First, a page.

As you can see, therefore, both midfield trios operate in different ways, though to the same effect. But, who’s is better?
Defensive duel: Matic/Herrera vs Bakayoko/Kante
The attacking is left up to Fabregas and Pogba, so for the purposes of this piece let’s look at the defensive qualities of the four defensive midfielders.
In truth, that you always want Kante in your midfield. The diminutive Frenchman made the most tackles of the four (82) and the second-most interceptions (83), and the fewest defensive errors (1). Kante is tenacious, hard-working and frankly just everywhere, seemingly impossible to escape.
|Nemanja Matic||Ander Herrera||Tiemoue Bakayoko||N’Golo Kante|
The same, though, can be said for Herrera. He’s United’s own N’Golo Kante, such is his work rate and important to the overall functioning of the side.
The Spaniard made the most clearances (62) and the most interceptions (86), as well as winning 64 tackles. Perhaps the best example of how crucial Herrera can be is how he man-marked Eden Hazard completely out of the game in the Red Devils’ 2-0 win over the champions in April.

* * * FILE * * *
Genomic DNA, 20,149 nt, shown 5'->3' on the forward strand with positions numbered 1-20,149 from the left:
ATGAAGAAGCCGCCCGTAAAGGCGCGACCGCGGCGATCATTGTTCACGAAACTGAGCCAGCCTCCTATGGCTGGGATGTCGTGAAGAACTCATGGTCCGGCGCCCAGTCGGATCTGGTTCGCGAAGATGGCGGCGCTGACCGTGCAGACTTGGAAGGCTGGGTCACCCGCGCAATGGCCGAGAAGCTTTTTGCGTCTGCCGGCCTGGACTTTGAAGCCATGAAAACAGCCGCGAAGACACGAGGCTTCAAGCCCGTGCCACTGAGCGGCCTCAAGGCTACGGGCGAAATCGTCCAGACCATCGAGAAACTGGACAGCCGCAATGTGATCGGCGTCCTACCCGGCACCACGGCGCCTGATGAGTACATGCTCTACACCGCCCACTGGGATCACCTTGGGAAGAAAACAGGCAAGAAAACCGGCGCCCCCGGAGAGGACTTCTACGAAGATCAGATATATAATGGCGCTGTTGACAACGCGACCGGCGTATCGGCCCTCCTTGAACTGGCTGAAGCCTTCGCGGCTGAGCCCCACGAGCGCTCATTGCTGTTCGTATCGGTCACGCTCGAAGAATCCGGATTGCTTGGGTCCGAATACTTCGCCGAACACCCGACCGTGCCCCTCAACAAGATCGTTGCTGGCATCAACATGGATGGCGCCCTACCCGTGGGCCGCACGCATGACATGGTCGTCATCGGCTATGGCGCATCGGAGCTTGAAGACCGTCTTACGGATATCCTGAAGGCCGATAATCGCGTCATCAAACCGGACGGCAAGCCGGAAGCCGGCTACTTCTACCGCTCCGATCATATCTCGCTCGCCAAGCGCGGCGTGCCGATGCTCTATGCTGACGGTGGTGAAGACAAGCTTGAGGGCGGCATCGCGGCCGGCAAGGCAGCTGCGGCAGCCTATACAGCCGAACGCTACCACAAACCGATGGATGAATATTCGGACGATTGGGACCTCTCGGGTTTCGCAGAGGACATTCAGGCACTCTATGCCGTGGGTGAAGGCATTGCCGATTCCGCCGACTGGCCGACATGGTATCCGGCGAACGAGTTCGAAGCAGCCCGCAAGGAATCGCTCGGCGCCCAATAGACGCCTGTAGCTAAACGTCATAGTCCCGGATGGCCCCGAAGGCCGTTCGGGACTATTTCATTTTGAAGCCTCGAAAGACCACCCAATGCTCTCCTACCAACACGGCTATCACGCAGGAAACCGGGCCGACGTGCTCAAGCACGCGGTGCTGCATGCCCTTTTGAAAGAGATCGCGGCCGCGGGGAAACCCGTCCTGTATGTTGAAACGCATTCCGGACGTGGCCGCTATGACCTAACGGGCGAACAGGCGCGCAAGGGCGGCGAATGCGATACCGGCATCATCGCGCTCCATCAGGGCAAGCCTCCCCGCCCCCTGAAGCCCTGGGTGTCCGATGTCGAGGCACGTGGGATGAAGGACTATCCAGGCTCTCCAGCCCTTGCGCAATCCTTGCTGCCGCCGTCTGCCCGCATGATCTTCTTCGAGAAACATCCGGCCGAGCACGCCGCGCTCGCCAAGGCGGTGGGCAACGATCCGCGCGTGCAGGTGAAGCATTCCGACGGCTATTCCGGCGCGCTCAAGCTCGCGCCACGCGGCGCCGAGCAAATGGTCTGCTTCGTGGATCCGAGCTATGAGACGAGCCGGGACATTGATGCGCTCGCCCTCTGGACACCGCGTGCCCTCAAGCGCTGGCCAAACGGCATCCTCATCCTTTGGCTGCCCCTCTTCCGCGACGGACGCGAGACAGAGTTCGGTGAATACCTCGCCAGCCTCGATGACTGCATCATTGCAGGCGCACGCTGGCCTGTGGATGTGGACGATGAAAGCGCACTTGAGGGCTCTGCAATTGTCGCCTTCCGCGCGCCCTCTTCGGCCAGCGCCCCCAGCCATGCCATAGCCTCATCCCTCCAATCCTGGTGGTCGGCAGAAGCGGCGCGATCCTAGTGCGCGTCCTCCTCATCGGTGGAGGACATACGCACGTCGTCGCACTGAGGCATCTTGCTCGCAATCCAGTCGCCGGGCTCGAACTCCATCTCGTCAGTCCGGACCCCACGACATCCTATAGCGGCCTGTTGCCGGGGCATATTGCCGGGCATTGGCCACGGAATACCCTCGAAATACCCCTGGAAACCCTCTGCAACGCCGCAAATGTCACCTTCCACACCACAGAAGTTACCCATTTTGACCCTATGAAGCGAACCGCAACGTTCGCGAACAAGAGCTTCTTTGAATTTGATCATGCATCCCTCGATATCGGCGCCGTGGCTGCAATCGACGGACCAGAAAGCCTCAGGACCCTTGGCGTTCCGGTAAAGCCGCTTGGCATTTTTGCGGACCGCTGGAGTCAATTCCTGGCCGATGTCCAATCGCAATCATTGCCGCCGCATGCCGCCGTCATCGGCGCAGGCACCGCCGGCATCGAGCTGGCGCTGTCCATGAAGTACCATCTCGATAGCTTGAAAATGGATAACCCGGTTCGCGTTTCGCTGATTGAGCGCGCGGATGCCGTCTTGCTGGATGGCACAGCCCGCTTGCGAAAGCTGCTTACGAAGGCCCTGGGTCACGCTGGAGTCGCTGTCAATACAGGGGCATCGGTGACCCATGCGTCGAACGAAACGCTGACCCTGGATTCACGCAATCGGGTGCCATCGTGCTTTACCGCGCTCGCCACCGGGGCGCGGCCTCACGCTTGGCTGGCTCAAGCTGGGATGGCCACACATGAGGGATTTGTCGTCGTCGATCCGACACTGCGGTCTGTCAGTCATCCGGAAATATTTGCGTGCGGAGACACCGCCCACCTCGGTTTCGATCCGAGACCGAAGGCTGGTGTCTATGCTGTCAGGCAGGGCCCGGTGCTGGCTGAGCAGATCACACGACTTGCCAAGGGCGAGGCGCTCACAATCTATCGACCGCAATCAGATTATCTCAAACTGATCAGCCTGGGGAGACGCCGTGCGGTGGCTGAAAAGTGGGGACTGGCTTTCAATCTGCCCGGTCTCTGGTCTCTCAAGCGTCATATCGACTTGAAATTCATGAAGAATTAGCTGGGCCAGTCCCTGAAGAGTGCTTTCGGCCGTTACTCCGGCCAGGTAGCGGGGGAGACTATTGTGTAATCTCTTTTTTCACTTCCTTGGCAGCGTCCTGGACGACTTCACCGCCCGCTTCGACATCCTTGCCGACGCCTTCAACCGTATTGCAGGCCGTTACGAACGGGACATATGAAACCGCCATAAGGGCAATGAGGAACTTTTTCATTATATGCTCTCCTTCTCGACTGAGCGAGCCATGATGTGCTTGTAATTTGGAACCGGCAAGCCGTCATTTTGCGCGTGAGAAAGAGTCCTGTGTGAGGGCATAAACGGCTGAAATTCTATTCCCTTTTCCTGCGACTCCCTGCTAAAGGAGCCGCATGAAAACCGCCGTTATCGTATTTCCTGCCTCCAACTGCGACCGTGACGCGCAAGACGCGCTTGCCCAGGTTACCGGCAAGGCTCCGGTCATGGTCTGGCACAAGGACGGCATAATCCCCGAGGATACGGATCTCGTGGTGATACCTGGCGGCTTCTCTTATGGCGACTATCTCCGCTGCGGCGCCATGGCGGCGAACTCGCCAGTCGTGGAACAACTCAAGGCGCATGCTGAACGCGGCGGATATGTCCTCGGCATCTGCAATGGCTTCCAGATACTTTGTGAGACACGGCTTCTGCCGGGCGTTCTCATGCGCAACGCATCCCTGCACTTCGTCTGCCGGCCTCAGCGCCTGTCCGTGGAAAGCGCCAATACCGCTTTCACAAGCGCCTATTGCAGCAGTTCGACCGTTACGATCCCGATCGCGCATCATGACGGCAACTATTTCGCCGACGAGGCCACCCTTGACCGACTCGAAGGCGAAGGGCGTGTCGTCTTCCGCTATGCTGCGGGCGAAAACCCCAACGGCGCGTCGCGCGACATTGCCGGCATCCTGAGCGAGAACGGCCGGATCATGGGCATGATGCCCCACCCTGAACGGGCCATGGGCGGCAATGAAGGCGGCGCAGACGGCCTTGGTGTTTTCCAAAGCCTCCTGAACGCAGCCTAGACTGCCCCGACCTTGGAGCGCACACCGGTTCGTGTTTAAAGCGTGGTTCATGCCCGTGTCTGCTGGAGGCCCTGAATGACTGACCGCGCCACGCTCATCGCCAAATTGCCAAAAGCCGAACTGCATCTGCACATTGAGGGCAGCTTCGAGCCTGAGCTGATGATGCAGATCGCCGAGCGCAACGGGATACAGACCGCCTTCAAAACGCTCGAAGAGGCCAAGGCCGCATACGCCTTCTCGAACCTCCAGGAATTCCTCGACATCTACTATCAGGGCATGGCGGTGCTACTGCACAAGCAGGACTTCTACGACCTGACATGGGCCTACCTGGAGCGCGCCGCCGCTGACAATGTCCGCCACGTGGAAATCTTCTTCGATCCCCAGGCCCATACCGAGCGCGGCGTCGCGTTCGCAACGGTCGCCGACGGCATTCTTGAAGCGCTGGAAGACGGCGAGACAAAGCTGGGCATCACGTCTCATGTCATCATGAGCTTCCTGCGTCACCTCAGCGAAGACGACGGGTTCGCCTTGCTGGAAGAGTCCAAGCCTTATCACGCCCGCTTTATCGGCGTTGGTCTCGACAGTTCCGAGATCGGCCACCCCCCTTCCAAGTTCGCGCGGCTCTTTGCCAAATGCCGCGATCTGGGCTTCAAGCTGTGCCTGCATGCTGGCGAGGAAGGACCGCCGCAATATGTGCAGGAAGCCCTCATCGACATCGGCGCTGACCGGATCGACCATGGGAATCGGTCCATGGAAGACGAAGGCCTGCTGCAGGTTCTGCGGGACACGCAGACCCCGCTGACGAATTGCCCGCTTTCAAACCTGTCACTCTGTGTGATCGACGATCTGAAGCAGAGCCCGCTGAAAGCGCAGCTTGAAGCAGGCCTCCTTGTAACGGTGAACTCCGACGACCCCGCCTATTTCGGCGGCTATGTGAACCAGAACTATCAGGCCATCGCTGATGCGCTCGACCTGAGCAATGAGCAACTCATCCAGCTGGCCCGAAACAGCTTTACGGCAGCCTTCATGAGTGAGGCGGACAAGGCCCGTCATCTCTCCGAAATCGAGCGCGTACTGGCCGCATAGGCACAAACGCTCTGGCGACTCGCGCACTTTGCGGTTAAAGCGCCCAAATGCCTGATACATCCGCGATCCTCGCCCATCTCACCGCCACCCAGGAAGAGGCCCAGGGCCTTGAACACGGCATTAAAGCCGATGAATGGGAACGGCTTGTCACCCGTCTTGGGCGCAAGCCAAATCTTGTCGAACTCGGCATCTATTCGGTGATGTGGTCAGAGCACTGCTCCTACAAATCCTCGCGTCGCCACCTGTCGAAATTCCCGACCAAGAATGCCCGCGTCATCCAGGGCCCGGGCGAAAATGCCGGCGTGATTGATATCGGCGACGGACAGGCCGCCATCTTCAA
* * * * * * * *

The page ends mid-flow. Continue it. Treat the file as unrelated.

When it comes to Bakayoko or Matic, it’s fair to say Bakayoko is the one you want according to statistics. He made more clearances (54) than Matic (49), won more tackles (56) than his the man he replaced at Stamford Bridge and completed more take-ons (54), an important means of steering clear of danger.
Matic’s new role
It’s worth noting, though, that Matic’s defensive numbers are down due to the more offensive role he adopted last season as Kante picked up most of the protective slack. They’re slightly skewed, therefore, as Matic wasn’t a pure defensive midfielder as others were. It does demonstrate another string to the Serb’s bow, however.
However, statistics don’t tell the whole story. Matic, in truth, was in poor form last season and that prior (2015/16) compared to his form in Mourinho’s third Premier League title win in 2014/15. Kante, meanwhile, was unstoppable and Bakayoko formed part of a dominant Monaco midfield that stormed to the Ligue 1 title.
Due to the way Kante can make up for his partner’s mistakes, in a way that Herrera can’t, a Kante-Bakayoko partnership wins this round.
Round One Winners: Bakayoko-Kante
Clash of creators: Pogba vs Fabregas
The Matic-Herrera and Bakayoko-Kante duos, as established, will provide the defensive platform on which Pogba and Fabregas, respectively, can influence the game.
A comparison of statistics highlights that Pogba bested Fabregas in nearly every category. He played more key passes (53) than the Spaniard (50), played nearly double the amount of passes as Fabregas and had more shots (91) and completed nearly seven times as many take-ons (75).